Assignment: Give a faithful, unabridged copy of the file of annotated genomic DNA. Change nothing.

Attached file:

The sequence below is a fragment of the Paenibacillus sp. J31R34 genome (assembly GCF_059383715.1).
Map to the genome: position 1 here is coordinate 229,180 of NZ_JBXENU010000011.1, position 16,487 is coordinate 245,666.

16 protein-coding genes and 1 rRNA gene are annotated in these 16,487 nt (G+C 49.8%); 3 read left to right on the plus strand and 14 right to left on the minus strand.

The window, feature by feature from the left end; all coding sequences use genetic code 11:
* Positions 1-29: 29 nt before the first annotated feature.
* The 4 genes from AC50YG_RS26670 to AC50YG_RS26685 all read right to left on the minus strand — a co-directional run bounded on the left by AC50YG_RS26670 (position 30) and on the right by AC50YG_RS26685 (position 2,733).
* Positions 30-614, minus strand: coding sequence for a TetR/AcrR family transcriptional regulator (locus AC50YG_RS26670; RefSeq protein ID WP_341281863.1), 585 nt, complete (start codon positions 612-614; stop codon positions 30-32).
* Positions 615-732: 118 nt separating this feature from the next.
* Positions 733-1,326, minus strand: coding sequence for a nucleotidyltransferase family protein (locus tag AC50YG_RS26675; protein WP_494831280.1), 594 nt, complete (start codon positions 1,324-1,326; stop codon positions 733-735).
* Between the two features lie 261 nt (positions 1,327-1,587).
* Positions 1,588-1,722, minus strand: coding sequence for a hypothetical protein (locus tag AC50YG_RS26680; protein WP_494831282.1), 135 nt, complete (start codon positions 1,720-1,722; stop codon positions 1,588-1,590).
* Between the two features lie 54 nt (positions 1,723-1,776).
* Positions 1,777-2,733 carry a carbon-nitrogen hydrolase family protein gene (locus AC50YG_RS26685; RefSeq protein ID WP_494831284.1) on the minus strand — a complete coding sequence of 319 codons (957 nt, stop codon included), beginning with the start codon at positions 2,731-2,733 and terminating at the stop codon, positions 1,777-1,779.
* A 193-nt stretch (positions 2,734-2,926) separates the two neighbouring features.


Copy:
The sequence below is a fragment of the Paenibacillus sp. J31R34 genome (assembly GCF_059383715.1).
Map to the genome: position 1 here is coordinate 229,180 of NZ_JBXENU010000011.1, position 16,487 is coordinate 245,666.

16 protein-coding genes and 1 rRNA gene are annotated in these 16,487 nt (G+C 49.8%); 3 read left to right on the plus strand and 14 right to left on the minus strand.

The window, feature by feature from the left end; all coding sequences use genetic code 11:
* Positions 1-29: 29 nt before the first annotated feature.
* The 4 genes from AC50YG_RS26670 to AC50YG_RS26685 all read right to left on the minus strand — a co-directional run bounded on the left by AC50YG_RS26670 (position 30) and on the right by AC50YG_RS26685 (position 2,733).
* Positions 30-614, minus strand: coding sequence for a TetR/AcrR family transcriptional regulator (locus AC50YG_RS26670; RefSeq protein ID WP_341281863.1), 585 nt, complete (start codon positions 612-614; stop codon positions 30-32).
* Positions 615-732: 118 nt separating this feature from the next.
* Positions 733-1,326, minus strand: coding sequence for a nucleotidyltransferase family protein (locus tag AC50YG_RS26675; protein WP_494831280.1), 594 nt, complete (start codon positions 1,324-1,326; stop codon positions 733-735).
* Between the two features lie 261 nt (positions 1,327-1,587).
* Positions 1,588-1,722, minus strand: coding sequence for a hypothetical protein (locus tag AC50YG_RS26680; protein WP_494831282.1), 135 nt, complete (start codon positions 1,720-1,722; stop codon positions 1,588-1,590).
* Between the two features lie 54 nt (positions 1,723-1,776).
* Positions 1,777-2,733 carry a carbon-nitrogen hydrolase family protein gene (locus AC50YG_RS26685; RefSeq protein ID WP_494831284.1) on the minus strand — a complete coding sequence of 319 codons (957 nt, stop codon included), beginning with the start codon at positions 2,731-2,733 and terminating at the stop codon, positions 1,777-1,779.
* A 193-nt stretch (positions 2,734-2,926) separates the two neighbouring features.